But a year and a half later, it is clear that uranium mining will be no quick fix. The government once claimed that Greenland could easily become the world’s fifth-largest uranium exporter, with the potential to bring in revenues of $20 billion a year. Experts agreed. The political stability of Greenland and its convenient location by the open water make Greenlandic uranium attractive on the open market. But they also warned that it would take time. Denmark made it clear from the start that it would have to participate in all Greenlandic dealings with uranium, since the element can be used for nuclear weapons and because Denmark provides military protection for Greenland. And just the task of creating a legal framework for exporting uranium from Greenland would, according to Cindy Vestergaard, an expert on uranium policies, take five to ten years of planning.
Vestergaard has been proved correct. As she pointed out in a recent article for the Danish Institute of International Studies, the election is further delaying the uranium legislation. No wonder, that, as of now, there is no mining in Greenland for uranium or any other minerals.
SOMETHING ROTTEN IN GREENLAND
With no new income from uranium mining, Greenland’s economy is in trouble. Just days after Hammond stepped down, it was revealed that Greenland would have to restrict its shrimp catch (shrimp is the country’s primary export) on the west coast by 25 percent compared with the previous year’s catch if the industry is to become sustainable. Although the shrimp industry is privately owned, the loss in fishing fees and tax revenues will be substantial if the new government chooses to listen to experts.
And then Greenland lost an important source income: the $25 million it has received each year for providing maintenance and service to the American Thule Air Base, located in northern Greenland. This amount might not sound like much, but in a small community such as Greenland, it matters. Losing the contract—which went to an American provider that promised to do the job for 45 percent less—came as a shock. Since then, many Greenlandic politicians have lashed out against the United States and even criticized the prime minister for opening a diplomatic office in Washington, especially given that Greenland has virtually no trade with the United States. In their opinion, Beijing would have been a better choice, since China consumes a great deal of seafood. China is also seen as Greenland’s best bet for much-needed investment in the mining sector.
Given Greenland’s increasingly desperate economic situation—and its goal of independence—the mining story is far from over. Next year a Canadian company, True North Gems, will start mining the country’s rubies and sapphires, branding them as competition for those from Burma. Other mining projects are also moving ahead, including an operation run by Australia's Ironbark Zinc (with Chinese help), which plans to mine one of the world’s largest undeveloped zinc-lead deposits 100 kilometers southeast of the world's most northerly mainland point. Meanwhile, Greenland Minerals and Energy Ltd. is pressing forward with plans to dig for uranium. The company has already invested over $110 million in the project and claims it could raise Greenland's GDP of $2 billion by as much as 25 percent.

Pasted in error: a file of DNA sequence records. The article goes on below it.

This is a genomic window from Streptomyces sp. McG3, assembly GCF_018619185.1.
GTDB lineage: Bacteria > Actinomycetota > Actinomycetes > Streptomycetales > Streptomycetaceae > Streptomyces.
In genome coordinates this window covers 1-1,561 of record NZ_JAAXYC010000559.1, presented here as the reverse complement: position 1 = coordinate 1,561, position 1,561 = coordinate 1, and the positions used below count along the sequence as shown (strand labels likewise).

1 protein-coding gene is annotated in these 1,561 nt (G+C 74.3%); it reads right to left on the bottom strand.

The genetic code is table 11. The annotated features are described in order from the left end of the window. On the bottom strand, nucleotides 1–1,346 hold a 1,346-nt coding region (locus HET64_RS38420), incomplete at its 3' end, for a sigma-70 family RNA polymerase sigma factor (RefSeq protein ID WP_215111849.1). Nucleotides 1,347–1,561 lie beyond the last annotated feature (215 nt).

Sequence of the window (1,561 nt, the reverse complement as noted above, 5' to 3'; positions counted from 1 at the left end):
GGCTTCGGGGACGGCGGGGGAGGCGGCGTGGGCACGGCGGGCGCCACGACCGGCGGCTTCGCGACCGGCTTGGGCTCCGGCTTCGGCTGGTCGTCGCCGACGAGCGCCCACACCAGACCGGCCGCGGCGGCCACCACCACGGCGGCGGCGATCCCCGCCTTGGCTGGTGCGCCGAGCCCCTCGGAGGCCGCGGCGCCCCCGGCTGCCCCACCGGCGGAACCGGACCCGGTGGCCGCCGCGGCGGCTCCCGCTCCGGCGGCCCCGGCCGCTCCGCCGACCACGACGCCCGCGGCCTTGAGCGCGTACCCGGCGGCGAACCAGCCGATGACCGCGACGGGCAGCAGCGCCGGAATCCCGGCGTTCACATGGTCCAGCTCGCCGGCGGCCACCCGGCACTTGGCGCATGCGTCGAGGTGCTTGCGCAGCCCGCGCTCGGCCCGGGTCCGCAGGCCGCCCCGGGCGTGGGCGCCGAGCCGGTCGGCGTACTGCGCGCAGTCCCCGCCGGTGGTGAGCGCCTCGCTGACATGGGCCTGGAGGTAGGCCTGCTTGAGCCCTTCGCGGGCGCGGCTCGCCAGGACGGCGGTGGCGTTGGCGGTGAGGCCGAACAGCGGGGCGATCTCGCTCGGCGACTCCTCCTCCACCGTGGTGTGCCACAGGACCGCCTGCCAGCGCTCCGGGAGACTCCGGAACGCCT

Still, the people and politicians of Greenland have seen that mining the mineral-rich underground is by no means a silver bullet. Nor is the fishing industry or tourism. Torben M. Andersen, professor of economics and chairman of the Economic Council in Greenland, recently warned that fishing exports have reached a maximum and that the potential for tourism is similarly limited. “Greenland is amazingly beautiful, but it will always be a niche for a certain kind of tourist, because of the price point and the difficult infrastructure,” says Andersen. “We are talking about tourists with a large checkbook that are not afraid to go for a long hike.”
Ultimately, the solution to Greenland’s problems has to be found in education. In order to develop a more robust, independent national economy, Greenland needs educated people on all levels—and it needs to keep them in Greenland. Today, 50 percent of all children graduate secondary school without the prerequisites for continuing their education. Over 60 percent of 16- to 18-year-olds are no longer in the educational system. The brain drain from Greenland is likewise substantial, and many expat Greenlanders cite higher living standards abroad as well as the bad education system as reasons for leaving Greenland.
The good news is that there are plenty of jobs available in Greenland for both skilled and unskilled workers. But because of a lack of stable labor and low educational attainment, Greenland imports an increasing number of workers from Denmark, the Faroe Islands, Thailand, and the Philippines. If Greenland manages to reverse this situation, it could grow its economy sustainably over the long term. Economic and political stability is key for the future of Greenland. Less than two years ago, Hammond campaigned for an “independent Greenland in her lifetime.” The prime minister elected this Friday is more likely to be looking at a Greenland that will be moving toward independence in the next two to three generations—after dealing with a troubling economy.
As Greenland’s new prime minister, Kielsen, put it during the debate, “We have talked and talked. Ever since 2005 we have talked about the necessary reforms, which will hurt. But enough is enough. We need to get started. We need to develop. We must look forward.” Here’s hoping that he makes good on his word.